One kiss from all others prevents me,
And sets all my pulses astir,
And burns on my lips and torments me:
'Tis the kiss that I fain would give her.

One kiss for all others requites me,
Although it is never to be,
And sweetens my dreams and invites me:
'Tis the kiss that she dare not give me.

Ah, could it he mine, it were sweeter
Than honey bees garner in dream,
Though its bliss on my lips were fleeter
Than a swallow's dip to the stream.

And yet, thus denied, it can never
In the prose of life vanish away;
O'er my lips it must hover forever,
The sunshine and shade of my day.

by James Russell Lowell

Comments (6)

Beautiful imagery in the poem and rhyme also. It is marvelous and interesting to read as a poem.
Beautiful blending of imagery and metaphor. Nice and haunting..
Description of part of a hunting trip from the point of view of a canoe. A pair of hunters/fishermen, out in a canoe, with rifles, knives and hunting hounds. They beach their canoe, and prepare their deer and fish dinner. A lot of beautiful imagery here, and piquant, I found, especially: 21 Into the hollow hearts of brakes, 22 Yet warm from sides of does and stags, 23 Pass'd to the crisp dark river flags; 24 Sinuous, red as copper snakes, 25 Sharp-headed serpents, made of light, 26 Glided and hid themselves in night. It would appear, however, the poet has more fish to fry (lol) , by her casting out questions concerning the nature of love: 43 'O Love, art thou a silver fish? ...” (I found the inadvertent pun on “silverfish” threw me off for a moment. lol) and 51 'O Love! art thou a silver deer, ”… (this reminded me of ee cummings' later: 'All in Green Went My Love Riding') Few poems are perfect, even by some of the greatest practictioners. Nonetheless, I found this poem both visually and meaningfully evocative, by a poet with a sure sense of diction (notwithstanding my own dislike for “twain”, albeit from the 19th century) , an ear for the music inherent in words, an affinity for powerful end-rhyme, an abundance of metaphoric offerings, and a talent for setting a scene of great texture and ambiance. Much more could be said, if I chose to take the time...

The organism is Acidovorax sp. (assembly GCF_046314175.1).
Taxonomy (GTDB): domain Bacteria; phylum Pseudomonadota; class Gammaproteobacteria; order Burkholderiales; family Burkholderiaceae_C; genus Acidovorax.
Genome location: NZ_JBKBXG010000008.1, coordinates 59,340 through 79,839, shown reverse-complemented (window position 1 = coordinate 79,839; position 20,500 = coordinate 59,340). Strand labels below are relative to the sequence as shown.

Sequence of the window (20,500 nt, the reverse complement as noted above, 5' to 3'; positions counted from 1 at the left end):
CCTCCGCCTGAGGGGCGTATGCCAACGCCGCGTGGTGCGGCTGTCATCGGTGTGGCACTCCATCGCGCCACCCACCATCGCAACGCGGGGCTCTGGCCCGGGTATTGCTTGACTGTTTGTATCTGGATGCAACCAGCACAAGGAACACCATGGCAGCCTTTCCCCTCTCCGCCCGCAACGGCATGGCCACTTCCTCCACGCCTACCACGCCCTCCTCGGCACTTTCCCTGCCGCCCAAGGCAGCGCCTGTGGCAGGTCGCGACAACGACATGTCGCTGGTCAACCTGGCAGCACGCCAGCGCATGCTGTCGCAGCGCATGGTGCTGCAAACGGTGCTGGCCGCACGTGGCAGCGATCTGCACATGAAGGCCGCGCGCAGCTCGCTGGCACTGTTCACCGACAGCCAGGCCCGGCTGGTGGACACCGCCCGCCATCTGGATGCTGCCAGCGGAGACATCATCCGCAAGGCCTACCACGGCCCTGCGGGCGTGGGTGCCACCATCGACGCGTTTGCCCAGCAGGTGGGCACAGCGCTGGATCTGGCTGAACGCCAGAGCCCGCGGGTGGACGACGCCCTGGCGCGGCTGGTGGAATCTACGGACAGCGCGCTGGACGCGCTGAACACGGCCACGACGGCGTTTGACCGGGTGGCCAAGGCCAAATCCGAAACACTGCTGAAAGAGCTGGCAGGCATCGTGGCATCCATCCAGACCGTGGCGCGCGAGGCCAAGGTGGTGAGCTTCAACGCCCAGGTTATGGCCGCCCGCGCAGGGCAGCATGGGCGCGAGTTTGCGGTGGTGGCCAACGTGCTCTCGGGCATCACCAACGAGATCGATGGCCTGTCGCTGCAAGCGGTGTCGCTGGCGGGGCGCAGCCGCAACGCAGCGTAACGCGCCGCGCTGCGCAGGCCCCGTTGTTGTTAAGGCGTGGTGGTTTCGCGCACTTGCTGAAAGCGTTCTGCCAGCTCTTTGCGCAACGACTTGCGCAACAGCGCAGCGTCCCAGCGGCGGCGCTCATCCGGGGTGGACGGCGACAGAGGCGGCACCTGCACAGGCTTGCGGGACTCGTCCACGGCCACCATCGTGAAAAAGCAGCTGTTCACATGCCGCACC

A long poem to read long in thoughtful way!
A lot of suggestion here, but it would take a braver man than I to pursue the meaning in this poem - 'and would it have been worth it, after all? ' - perhaps one should simply enjoy the rhetorical surface and let it go at that.
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